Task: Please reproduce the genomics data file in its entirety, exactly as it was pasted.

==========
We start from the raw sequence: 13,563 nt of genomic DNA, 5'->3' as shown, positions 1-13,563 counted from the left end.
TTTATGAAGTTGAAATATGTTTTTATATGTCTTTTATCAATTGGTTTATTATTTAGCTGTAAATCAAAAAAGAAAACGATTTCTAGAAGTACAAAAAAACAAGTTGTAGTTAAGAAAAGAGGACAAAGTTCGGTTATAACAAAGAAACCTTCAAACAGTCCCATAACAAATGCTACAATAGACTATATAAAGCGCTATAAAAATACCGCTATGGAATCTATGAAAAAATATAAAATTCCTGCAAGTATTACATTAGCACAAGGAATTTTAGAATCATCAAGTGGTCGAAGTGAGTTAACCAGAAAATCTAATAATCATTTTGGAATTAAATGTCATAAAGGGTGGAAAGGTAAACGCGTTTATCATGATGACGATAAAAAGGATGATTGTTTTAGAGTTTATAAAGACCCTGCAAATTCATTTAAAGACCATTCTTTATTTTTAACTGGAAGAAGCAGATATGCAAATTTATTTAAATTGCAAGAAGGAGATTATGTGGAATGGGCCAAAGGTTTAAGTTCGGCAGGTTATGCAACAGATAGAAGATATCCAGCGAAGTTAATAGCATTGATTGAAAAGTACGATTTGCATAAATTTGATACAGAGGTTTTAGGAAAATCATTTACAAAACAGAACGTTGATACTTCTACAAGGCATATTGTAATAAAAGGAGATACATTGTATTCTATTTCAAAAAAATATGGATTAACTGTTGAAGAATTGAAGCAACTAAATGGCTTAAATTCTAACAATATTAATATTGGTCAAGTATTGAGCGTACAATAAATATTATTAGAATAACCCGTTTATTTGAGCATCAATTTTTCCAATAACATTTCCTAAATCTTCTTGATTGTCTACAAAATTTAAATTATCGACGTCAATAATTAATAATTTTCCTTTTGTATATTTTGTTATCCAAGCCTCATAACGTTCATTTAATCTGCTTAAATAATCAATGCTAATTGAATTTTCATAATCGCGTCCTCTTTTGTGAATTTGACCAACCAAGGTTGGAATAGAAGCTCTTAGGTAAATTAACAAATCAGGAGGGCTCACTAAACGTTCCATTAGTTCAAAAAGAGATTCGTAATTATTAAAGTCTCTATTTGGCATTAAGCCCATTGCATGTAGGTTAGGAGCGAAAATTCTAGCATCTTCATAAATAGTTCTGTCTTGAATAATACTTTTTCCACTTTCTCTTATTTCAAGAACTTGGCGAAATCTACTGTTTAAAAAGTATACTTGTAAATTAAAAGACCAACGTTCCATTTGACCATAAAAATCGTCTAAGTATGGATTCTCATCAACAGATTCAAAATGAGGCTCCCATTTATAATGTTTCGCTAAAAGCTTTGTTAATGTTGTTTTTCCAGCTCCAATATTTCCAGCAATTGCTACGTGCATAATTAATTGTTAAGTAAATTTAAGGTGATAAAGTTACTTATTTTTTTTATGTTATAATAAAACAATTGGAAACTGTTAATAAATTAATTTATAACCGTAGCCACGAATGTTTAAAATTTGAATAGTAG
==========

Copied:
We start from the raw sequence: 13,563 nt of genomic DNA, 5'->3' as shown, positions 1-13,563 counted from the left end.
TTTATGAAGTTGAAATATGTTTTTATATGTCTTTTATCAATTGGTTTATTATTTAGCTGTAAATCAAAAAAGAAAACGATTTCTAGAAGTACAAAAAAACAAGTTGTAGTTAAGAAAAGAGGACAAAGTTCGGTTATAACAAAGAAACCTTCAAACAGTCCCATAACAAATGCTACAATAGACTATATAAAGCGCTATAAAAATACCGCTATGGAATCTATGAAAAAATATAAAATTCCTGCAAGTATTACATTAGCACAAGGAATTTTAGAATCATCAAGTGGTCGAAGTGAGTTAACCAGAAAATCTAATAATCATTTTGGAATTAAATGTCATAAAGGGTGGAAAGGTAAACGCGTTTATCATGATGACGATAAAAAGGATGATTGTTTTAGAGTTTATAAAGACCCTGCAAATTCATTTAAAGACCATTCTTTATTTTTAACTGGAAGAAGCAGATATGCAAATTTATTTAAATTGCAAGAAGGAGATTATGTGGAATGGGCCAAAGGTTTAAGTTCGGCAGGTTATGCAACAGATAGAAGATATCCAGCGAAGTTAATAGCATTGATTGAAAAGTACGATTTGCATAAATTTGATACAGAGGTTTTAGGAAAATCATTTACAAAACAGAACGTTGATACTTCTACAAGGCATATTGTAATAAAAGGAGATACATTGTATTCTATTTCAAAAAAATATGGATTAACTGTTGAAGAATTGAAGCAACTAAATGGCTTAAATTCTAACAATATTAATATTGGTCAAGTATTGAGCGTACAATAAATATTATTAGAATAACCCGTTTATTTGAGCATCAATTTTTCCAATAACATTTCCTAAATCTTCTTGATTGTCTACAAAATTTAAATTATCGACGTCAATAATTAATAATTTTCCTTTTGTATATTTTGTTATCCAAGCCTCATAACGTTCATTTAATCTGCTTAAATAATCAATGCTAATTGAATTTTCATAATCGCGTCCTCTTTTGTGAATTTGACCAACCAAGGTTGGAATAGAAGCTCTTAGGTAAATTAACAAATCAGGAGGGCTCACTAAACGTTCCATTAGTTCAAAAAGAGATTCGTAATTATTAAAGTCTCTATTTGGCATTAAGCCCATTGCATGTAGGTTAGGAGCGAAAATTCTAGCATCTTCATAAATAGTTCTGTCTTGAATAATACTTTTTCCACTTTCTCTTATTTCAAGAACTTGGCGAAATCTACTGTTTAAAAAGTATACTTGTAAATTAAAAGACCAACGTTCCATTTGACCATAAAAATCGTCTAAGTATGGATTCTCATCAACAGATTCAAAATGAGGCTCCCATTTATAATGTTTCGCTAAAAGCTTTGTTAATGTTGTTTTTCCAGCTCCAATATTTCCAGCAATTGCTACGTGCATAATTAATTGTTAAGTAAATTTAAGGTGATAAAGTTACTTATTTTTTTTATGTTATAATAAAACAATTGGAAACTGTTAATAAATTAATTTATAACCGTAGCCACGAATGTTTAAAATTTGAATAGTAG